04 February 2010
Repetitive stress injuries are common in the workplace where workers perform repetitive tasks continuously throughout the day. Muscle fatigue may lead to injury either directly through muscle damage or indirectly through changes in coordination, development of muscle imbalances, kinematic and muscle activation variability, and/or movement instability. To better understand the role of muscle fatigue in changes in movement parameters, we studied how muscle fatigue and muscle imbalances affected the control of movement timing, variability, and stability during a repetitive upper extremity sawing task. Since muscle fatigue leads to delayed muscle and cognitive response times, we might expect the ability to maintain movement timing would decline with muscle fatigue. We compared timing errors pre- and post-fatigue as subjects performed this repetitive sawing task synchronized with a metronome using standard techniques and a goalequivalent manifold (GEM) approach. No differences in basic performance parameters were found. Significant decreases in the temporal correlations of the timing errors and velocities indicated that subjects made more frequent corrections to their movements post-fatigue. Muscle fatigue may lead to movement instability through a variety of mechanisms including delayed muscle response times and muscle imbalances. To measure movement stability, we must first define a state space that describes the movement. We compared a variety of different state space definitions and found that state spaces composed of angles and velocities with little redundant information provide the most consistent results. We then studied the affect of fatigue on the shoulder flexor muscles and general fatigue of the arm on movement stability. Subjects were able to maintain stability in spite of muscle fatigue, shoulder strength imbalance and decreased muscle cocontraction. Little is known about the time course for adaptations in response to fatigue. We studied the effect of muscle fatigue on movement coordination, kinematic variability and movement stability while subjects performed the same sawing task at two work heights. Increasing the height of the task caused subjects to make more adjustments to their movement patterns in response to muscle fatigue. Subjects also exhibited some increases in kinematic variability at the shoulder but no changes in movement stability. These findings suggest that people alter their kinematic patterns in response to fatigue possibly to maintain stability at the expense of increased variability. / text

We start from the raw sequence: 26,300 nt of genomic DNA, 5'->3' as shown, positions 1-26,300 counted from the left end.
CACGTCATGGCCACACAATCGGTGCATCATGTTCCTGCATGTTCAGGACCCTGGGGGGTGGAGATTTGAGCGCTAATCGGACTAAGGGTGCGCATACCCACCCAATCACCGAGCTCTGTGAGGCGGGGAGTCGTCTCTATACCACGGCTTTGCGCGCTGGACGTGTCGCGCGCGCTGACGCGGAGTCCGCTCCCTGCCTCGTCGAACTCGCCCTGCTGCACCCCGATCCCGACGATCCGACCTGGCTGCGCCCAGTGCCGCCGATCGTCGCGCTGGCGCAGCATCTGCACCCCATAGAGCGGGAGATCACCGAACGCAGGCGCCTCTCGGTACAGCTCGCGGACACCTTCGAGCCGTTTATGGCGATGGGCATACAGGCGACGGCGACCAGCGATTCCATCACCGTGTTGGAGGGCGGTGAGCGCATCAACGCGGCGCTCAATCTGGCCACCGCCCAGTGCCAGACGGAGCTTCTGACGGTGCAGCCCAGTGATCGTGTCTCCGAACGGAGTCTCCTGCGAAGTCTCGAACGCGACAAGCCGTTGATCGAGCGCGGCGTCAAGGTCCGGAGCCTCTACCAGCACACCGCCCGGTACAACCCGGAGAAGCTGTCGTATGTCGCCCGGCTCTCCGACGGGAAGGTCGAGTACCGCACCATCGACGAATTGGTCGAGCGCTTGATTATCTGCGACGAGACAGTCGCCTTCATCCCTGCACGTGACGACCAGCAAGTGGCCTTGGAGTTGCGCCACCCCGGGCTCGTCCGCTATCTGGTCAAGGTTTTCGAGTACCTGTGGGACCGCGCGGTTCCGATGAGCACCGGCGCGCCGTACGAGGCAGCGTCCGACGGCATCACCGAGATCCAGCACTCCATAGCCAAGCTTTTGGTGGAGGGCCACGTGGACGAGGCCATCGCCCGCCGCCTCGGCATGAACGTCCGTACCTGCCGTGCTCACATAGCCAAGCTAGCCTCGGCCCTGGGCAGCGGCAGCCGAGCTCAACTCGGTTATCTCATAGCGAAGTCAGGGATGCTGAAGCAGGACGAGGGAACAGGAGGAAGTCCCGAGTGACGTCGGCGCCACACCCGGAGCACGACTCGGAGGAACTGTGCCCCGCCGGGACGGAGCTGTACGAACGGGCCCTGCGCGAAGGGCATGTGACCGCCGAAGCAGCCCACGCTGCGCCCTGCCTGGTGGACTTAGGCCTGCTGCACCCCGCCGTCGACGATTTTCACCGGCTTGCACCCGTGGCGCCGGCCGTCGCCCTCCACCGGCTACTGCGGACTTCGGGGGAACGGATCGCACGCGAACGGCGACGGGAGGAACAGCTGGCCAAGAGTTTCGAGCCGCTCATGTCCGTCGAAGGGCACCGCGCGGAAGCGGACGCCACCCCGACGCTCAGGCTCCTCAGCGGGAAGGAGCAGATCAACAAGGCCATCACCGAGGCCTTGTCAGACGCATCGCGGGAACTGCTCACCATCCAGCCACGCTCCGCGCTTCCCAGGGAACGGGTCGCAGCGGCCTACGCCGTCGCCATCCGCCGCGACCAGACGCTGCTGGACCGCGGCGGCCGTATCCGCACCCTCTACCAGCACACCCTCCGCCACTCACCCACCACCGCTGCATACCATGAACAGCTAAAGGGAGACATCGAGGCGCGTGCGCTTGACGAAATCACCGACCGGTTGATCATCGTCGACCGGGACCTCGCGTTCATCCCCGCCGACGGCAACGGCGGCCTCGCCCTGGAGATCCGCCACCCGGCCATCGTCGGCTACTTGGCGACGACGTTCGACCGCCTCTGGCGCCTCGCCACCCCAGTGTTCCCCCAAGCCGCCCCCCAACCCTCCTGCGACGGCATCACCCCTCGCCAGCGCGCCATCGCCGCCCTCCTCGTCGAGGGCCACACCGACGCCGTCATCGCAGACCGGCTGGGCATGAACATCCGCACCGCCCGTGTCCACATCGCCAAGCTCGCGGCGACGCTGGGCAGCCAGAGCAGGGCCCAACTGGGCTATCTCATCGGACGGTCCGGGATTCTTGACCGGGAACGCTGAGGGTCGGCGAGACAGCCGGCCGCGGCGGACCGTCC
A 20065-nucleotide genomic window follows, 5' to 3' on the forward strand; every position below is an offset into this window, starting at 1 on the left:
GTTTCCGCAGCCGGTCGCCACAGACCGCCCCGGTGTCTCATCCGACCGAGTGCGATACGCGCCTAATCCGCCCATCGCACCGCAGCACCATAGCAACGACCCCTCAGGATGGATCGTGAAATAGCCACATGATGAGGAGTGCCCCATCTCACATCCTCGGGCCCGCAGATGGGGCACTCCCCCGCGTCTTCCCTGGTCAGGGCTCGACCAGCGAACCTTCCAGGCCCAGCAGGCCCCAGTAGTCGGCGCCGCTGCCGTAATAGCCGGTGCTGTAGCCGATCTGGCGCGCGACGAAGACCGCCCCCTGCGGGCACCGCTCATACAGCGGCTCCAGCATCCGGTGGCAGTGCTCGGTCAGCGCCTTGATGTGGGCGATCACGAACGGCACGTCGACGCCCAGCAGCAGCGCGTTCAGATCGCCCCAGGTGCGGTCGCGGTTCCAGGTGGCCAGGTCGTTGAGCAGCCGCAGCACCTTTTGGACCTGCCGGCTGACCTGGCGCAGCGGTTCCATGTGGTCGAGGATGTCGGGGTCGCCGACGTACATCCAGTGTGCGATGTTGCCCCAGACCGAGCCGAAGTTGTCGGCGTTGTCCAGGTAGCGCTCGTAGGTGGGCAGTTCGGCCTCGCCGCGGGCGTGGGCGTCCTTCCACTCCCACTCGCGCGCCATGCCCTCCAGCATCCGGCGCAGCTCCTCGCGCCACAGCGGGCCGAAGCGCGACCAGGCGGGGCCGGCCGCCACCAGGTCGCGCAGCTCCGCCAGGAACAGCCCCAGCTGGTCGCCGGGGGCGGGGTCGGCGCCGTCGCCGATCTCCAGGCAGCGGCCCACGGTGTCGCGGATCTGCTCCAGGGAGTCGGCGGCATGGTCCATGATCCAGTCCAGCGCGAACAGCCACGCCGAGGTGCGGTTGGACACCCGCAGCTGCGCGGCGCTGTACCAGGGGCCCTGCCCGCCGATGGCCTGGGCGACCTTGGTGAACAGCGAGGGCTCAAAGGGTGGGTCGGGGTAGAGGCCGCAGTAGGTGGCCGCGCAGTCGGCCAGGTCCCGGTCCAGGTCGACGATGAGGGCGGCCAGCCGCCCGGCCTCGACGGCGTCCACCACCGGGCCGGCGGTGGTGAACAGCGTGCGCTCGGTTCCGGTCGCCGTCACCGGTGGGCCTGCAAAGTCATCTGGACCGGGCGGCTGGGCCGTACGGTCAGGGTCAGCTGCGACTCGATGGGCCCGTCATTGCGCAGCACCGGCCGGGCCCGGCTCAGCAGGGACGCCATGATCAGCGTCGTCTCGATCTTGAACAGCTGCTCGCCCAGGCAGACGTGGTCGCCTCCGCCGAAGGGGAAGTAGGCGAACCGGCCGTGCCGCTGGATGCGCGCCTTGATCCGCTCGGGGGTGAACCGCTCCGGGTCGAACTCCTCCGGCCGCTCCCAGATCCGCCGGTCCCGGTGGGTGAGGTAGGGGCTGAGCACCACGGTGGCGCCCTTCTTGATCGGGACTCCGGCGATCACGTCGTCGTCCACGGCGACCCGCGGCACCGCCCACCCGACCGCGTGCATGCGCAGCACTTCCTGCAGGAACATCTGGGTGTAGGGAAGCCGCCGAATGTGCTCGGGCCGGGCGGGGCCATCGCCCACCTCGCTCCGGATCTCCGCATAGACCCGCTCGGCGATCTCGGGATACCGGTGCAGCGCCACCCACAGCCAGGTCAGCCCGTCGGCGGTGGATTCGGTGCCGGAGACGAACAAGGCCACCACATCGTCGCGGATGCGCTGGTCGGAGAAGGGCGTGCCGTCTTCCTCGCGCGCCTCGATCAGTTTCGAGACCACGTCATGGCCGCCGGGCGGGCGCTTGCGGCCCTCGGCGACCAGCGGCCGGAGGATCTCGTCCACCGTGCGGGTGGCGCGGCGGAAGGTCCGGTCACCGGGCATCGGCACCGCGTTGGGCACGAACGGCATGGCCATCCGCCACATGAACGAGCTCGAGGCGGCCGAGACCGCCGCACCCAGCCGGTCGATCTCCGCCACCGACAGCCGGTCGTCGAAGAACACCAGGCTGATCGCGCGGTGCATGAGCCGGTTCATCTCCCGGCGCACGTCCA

Análise eletromiográfica da fadiga muscular na fibromialgia durante atividade funcional / Electromyography fatigue analyses in fibromyalgia patients during a functional activitySauer, Juliana Ferreira 23 November 2010 (has links)